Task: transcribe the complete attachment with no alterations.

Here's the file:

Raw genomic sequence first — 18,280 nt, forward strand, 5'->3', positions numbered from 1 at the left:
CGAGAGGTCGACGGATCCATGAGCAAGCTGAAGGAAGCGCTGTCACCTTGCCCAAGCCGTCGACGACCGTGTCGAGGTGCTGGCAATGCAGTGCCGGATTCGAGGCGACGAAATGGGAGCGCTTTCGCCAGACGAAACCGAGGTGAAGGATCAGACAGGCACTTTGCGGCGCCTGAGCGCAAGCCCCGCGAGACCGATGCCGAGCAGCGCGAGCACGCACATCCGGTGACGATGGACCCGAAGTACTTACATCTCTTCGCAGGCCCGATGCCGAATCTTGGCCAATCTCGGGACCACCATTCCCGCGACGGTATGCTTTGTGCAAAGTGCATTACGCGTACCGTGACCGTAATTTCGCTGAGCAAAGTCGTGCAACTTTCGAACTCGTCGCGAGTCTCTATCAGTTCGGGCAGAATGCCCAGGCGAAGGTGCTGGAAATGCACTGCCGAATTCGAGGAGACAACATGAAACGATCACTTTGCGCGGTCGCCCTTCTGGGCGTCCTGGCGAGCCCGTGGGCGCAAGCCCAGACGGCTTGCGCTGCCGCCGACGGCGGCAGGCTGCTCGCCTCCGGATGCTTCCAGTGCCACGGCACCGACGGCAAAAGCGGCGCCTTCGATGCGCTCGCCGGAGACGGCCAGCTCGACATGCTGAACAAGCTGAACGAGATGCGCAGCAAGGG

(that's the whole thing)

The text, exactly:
Raw genomic sequence first — 18,280 nt, forward strand, 5'->3', positions numbered from 1 at the left:
CGAGAGGTCGACGGATCCATGAGCAAGCTGAAGGAAGCGCTGTCACCTTGCCCAAGCCGTCGACGACCGTGTCGAGGTGCTGGCAATGCAGTGCCGGATTCGAGGCGACGAAATGGGAGCGCTTTCGCCAGACGAAACCGAGGTGAAGGATCAGACAGGCACTTTGCGGCGCCTGAGCGCAAGCCCCGCGAGACCGATGCCGAGCAGCGCGAGCACGCACATCCGGTGACGATGGACCCGAAGTACTTACATCTCTTCGCAGGCCCGATGCCGAATCTTGGCCAATCTCGGGACCACCATTCCCGCGACGGTATGCTTTGTGCAAAGTGCATTACGCGTACCGTGACCGTAATTTCGCTGAGCAAAGTCGTGCAACTTTCGAACTCGTCGCGAGTCTCTATCAGTTCGGGCAGAATGCCCAGGCGAAGGTGCTGGAAATGCACTGCCGAATTCGAGGAGACAACATGAAACGATCACTTTGCGCGGTCGCCCTTCTGGGCGTCCTGGCGAGCCCGTGGGCGCAAGCCCAGACGGCTTGCGCTGCCGCCGACGGCGGCAGGCTGCTCGCCTCCGGATGCTTCCAGTGCCACGGCACCGACGGCAAAAGCGGCGCCTTCGATGCGCTCGCCGGAGACGGCCAGCTCGACATGCTGAACAAGCTGAACGAGATGCGCAGCAAGGG